Harvard administrators outlined responses the University has taken regarding the late convicted sex offender Jeffrey E. Epstein’s ties to Harvard during a monthly meeting of the Faculty of Arts and Sciences Tuesday.
After University President Lawrence S. Bacow initiated a review into Epstein’s ties to Harvard in 2019, the committee recommended in 2020 that Harvard revise its policies concerning external gifts as well as those regarding appointments of visiting fellows.
Bacow said Tuesday one of the changes the University made after the report was increasing vetting of external gifts prior to acceptance. University Provost Alan M. Garber ’76 additionally reminded faculty of the University’s gift policy guide released in May 2020.
Bacow said while some policies for reviewing donor gifts had existed before the Epstein report, “they failed us here” because the University lacked a centralized system to “implement the policies as they were written.”
“Our decentralized structure was such that it was possible for a decision to be made by the president not to accept a gift from a donor, and for various parts of the institution not to hear that,” Bacow said. “That was, in part, because we did not have development officers report up to one individual.”
Fundraising deans from across Harvard’s schools now all report to Vice President for Alumni Affairs and Development Brian K. Lee and meet on a biweekly basis, according to Bacow. He said this new practice ensures University decisions to reject donor gifts can be “easily and directly communicated” to prevent Harvard affiliates from accepting gifts from a previously rejected donor.
Graduate School of Arts and Sciences Dean Emma Dench said while GSAS also previously had requirements in place that technically prevented Epstein from being eligible for a visiting fellowship, the School lacked “safeguards” at the time of Epstein’s appointment to review requested exceptions to the policy.
“Those safeguards are now in place, so any requested exceptions to the written policy must be personally reviewed and decided by the GSAS Dean, and the GSAS Dean may consult with other faculty as the Dean deems appropriate,” Dench said.
At the faculty meeting, administrators also discussed a new University-wide standardized system to report conflicts of interest and financial disclosure. Vice Provost for Research Richard D. McCullough also shared that the University’s new policy would require reporting with a “zero dollar threshold.”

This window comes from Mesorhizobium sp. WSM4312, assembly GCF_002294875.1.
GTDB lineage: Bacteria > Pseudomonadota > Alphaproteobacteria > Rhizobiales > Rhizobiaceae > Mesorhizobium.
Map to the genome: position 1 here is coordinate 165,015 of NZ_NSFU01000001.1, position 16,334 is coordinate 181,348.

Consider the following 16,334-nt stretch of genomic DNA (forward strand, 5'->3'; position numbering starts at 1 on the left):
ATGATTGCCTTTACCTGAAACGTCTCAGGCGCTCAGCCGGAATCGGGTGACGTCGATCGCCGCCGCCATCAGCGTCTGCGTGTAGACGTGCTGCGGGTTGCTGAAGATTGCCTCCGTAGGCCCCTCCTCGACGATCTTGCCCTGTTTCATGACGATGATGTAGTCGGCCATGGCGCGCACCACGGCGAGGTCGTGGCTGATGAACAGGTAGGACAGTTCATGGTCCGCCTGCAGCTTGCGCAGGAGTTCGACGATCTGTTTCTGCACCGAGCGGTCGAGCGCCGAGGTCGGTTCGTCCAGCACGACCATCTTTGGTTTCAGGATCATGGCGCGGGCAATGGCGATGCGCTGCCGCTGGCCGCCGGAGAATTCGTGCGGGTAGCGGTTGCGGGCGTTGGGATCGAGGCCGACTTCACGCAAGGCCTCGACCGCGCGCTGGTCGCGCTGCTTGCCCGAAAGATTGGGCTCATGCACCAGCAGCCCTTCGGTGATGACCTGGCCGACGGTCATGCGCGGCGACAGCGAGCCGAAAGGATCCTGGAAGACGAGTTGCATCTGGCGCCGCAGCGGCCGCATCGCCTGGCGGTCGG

“About a year and a half ago, we set out to take a look at the financial COI policy and created an online tool to make it easier for reporting to occur on both financial COI and outside activities, and to align the schools to have a single University policy, especially given the several joint departments we have at the University and multiple faculty with joint appointments,” McCullough said.
He acknowledged the recent attention shed on University researchers and their financial ties. In November 2018, the Justice Department established the China Initiative in an attempt to curb intellectual property theft by China. Notably, under the program, officials arrested Charles M. Lieber — the former Harvard Chemistry department chair — last January on charges of lying to federal officials about his involvement in a Chinese talent recruitment program.
Though McCullough said 90 percent of FAS faculty had filled out the new disclosure forms, some faculty in attendance had qualms about the new policies.
“There’s no clear reason why academic talks given outside of the U.S. should be treated differently,” said Derek J. Penslar, a History professor. “The increasing currency of Zoom has only led to increased Zoom gatherings."
“Staff assistants have been whittled away, and now it turns out we need to keep our own records for reporting policies,” said Ann M. Blair ’84, chair of the History department. “I hope there is some flexibility in how this can be implemented in a way that is less burdensome.”
Garber concluded the meeting by thanking faculty members for their cooperation and stating that University officials are “committed to working with” faculty, while noting that many of the reporting requirements are outside the University’s decision-making scope.
“The federal government has instituted requirements, and the fact is that it influences everything we do in this area,” Garber said. “There is incredible time pressure, and I deeply regret that.”
—Staff writer Meera S. Nair can be reached at firstname.lastname@example.org.
—Staff writer Andy Z. Wang can be reached at email@example.com.